Conclusion: While the Cougar offensive front has been able to mount more offensive production, they haven't been as sharp as the UNLV offensive line in the area of allowing sacks and committing penalties, which makes it hard to give BYU the advantage until they fix those problems. Hard as it may be, BYU's offensive line should prove to have an edge in overall production over the Rebel offensive front tomorrow.

Edge: BYU

Defensive Line

UNLV: The Rebels use a base 4-2-5 defensive system with junior Jeremy Geathers (6-2, 245) leading the group up front from the right end position. The Rebel defensive front has allowed just over 150 yards per game on the ground so far this season.

BYU: The Cougar defensive front has been quietly solid throughout the year, with the fretful nose tackle position problem being resolved nicely by the combined work of Eathyn Manumaleuna and Rick Wolfley. BYU has allowed just less than 100 yards per game on the ground so far this season.

Conclusion: Defending the run is first and foremost in any defensive system's goals. The Cougar defensive front has done this better than the Rebels have thus far this year.

Edge: BYU

Linebackers

UNLV: The Rebels feature Beau Bell (6-3, 245 Sr.), who is considered by many to be the best linebacker in the Mountain West conference. Bell is all over the field and will be the primary playmaker for the Rebel defense this Saturday.

BYU: Senior Bryan Kehl obviously presents the best argument against Bell being considered the best linebacker in the conference. It should be fun to watch Kehl and Bell compete on the field and to see who makes the bigger impact in the game.

Conclusion: Regardless of who is better between Kehl and Bell, the Cougars feature much more than Kehl, with players like David Nixon, Kelly Poppinga, Markell Staffieri and Shawn Doman each having productive years.

Edge: BYU

Secondary

UNLV: Secondary only to Bell is Starr Fuimaono (5-11, 190 So.), who plays the so-called ‘Rebel' position and is utilized primarily for run-support. In addition to Fuimaono, the Rebel secondary features two seniors, another sophomore and a freshman.

BYU: The Cougar secondary is doing their collective best to prove that the Tulsa game was very much an aberration and certainly not the rule regarding their ability to defend the pass. They have in fact proved to be solid save for that one hiccup this season, and should be expected to prove solid from here on out.

Conclusion: UNLV has been somewhat stingy in allowing yards through the air, but hasn't faced very prolific passing attacks outside of Hawaii, which racked up 492 yards through the air against the Rebels, showing that they can be exploited.

Edge: BYU

Five Things

1. Collie will have a big impact

Austin Collie, as mentioned, has benefited from the bye week perhaps more than anyone, as it has helped him recover from his nagging injury. UNLV has undoubtedly watched film of Dennis Pitta emerging as a top option on Hall's passing tree. The Rebels will be sure to account for Pitta on most plays, which should open things up considerably for Collie on the edge of the coverages.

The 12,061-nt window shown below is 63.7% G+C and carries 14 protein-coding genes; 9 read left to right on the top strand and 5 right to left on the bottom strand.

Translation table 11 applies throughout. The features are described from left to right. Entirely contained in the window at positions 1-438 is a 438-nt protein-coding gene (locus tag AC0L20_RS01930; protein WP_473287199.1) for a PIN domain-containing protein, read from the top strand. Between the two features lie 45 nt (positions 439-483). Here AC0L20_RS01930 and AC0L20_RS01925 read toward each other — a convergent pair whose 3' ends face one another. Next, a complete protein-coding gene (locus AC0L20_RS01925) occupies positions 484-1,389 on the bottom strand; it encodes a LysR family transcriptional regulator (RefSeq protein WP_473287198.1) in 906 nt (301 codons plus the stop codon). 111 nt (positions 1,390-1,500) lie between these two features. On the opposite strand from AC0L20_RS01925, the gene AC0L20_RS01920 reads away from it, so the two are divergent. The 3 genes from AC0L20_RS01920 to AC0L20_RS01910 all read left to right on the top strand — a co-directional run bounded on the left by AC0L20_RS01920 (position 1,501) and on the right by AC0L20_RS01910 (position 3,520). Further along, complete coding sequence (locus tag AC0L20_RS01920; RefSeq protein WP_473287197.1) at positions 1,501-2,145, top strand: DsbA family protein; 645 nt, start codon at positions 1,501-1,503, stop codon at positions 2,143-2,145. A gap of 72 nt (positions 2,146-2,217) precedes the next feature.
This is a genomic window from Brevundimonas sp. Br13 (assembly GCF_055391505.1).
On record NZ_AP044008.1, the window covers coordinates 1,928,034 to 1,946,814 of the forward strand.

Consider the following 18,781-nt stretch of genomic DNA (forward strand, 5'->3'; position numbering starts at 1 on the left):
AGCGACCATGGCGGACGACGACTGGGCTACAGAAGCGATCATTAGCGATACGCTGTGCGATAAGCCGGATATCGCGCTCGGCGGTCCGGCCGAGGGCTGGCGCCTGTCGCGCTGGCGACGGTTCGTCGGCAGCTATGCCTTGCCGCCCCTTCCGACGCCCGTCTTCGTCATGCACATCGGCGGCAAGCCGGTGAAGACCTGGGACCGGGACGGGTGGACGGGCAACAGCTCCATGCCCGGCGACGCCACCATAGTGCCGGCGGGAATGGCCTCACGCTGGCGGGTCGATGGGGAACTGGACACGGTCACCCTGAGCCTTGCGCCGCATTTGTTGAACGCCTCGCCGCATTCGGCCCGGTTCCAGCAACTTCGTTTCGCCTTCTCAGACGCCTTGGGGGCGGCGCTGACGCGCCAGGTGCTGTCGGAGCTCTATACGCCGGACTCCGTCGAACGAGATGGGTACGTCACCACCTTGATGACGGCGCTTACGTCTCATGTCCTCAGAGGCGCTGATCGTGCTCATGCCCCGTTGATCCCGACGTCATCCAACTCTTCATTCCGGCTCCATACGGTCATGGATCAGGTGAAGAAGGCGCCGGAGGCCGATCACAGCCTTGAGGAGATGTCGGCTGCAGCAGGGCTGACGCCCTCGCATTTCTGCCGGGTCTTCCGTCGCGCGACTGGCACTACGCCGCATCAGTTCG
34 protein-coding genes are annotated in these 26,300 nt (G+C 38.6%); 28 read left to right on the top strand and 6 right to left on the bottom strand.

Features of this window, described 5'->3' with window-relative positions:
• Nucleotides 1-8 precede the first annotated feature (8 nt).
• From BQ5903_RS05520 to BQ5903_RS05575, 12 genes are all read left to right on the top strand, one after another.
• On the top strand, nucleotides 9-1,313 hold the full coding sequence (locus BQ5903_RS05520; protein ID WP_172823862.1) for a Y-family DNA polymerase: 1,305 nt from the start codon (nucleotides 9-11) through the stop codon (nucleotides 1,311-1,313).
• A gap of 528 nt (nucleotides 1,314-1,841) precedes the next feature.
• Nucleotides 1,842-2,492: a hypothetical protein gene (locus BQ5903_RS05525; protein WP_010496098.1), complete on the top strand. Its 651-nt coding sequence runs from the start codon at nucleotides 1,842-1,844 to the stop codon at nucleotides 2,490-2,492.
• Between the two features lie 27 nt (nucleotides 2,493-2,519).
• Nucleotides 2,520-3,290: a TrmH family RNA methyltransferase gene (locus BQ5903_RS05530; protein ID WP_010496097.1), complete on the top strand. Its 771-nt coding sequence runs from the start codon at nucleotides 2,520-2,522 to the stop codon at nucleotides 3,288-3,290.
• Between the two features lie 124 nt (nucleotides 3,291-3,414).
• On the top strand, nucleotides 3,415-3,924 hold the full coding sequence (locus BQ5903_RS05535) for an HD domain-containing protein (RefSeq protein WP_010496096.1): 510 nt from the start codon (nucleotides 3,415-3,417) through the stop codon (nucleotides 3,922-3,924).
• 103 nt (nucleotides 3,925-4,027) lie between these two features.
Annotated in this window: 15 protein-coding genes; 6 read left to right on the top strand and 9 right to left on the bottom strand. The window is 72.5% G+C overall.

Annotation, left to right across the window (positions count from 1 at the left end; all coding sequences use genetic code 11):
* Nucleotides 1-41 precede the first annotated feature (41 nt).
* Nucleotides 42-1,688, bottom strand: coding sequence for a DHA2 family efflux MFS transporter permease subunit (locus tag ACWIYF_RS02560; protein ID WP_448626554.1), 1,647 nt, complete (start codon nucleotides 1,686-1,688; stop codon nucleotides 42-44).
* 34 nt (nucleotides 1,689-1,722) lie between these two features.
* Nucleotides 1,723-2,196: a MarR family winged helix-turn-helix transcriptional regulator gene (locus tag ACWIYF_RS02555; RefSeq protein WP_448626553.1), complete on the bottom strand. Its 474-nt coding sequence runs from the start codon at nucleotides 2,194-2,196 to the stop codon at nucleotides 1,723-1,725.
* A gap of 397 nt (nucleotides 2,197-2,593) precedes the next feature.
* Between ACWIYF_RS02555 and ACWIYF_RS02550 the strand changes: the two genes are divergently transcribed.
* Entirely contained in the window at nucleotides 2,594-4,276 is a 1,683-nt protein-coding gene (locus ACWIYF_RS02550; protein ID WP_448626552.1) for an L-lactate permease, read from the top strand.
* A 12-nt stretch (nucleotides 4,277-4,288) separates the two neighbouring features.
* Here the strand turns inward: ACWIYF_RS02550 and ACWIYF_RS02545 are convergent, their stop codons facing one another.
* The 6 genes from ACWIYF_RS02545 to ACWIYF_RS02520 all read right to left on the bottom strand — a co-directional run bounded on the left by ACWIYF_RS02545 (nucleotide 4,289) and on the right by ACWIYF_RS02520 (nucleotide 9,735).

2. Tackling will be key

The similarities between the UNLV and New Mexico offenses are striking. Having come off of a game against New Mexico, the Cougar defense should be well-prepared this week against the Rebels. BYU's tackling in the New Mexico game, and specifically the tackling of Ferguson, was disappointing and will have to be improved this week as Summers looks to roll and fall forward throughout the game. The Cougar linebackers will have to make sure to push him back.

3. Containing Wolfe

Ryan Wolfe is emerging as perhaps the best receiver in the Mountain West Conference. The Cougar defense will have to account for him on every play, as he's proven to be Dixon's chief target. Since the implementation of the 3-4 system, the Cougar secondary has a history of shutting down the opposing team's leading receiver. Look for them to continue doing so by limiting Wolfe's production.

4. Penalties

Hopefully stupid penalties will not need to be addressed again this season. The stupid penalties have come far too often this year, but the team has improved over the last two games in this regard. Penalties on the road can kill a team and hopefully that will not happen against UNLV.

5. Limiting Turnovers

One could very well make the argument that pick-sixes have led to the Cougarss two losses as much as anything else. Interceptions returned for touchdowns and fumbles caused by ineffective pass-blocking (primarily on the edges) have done in this Cougar team as much as any other factor so far this season. Limiting turnovers is perhaps the most important thing for the Cougars to accomplish against UNLV.

Final Score: BYU 38, UNLV 20


Total Blue Sports Top Stories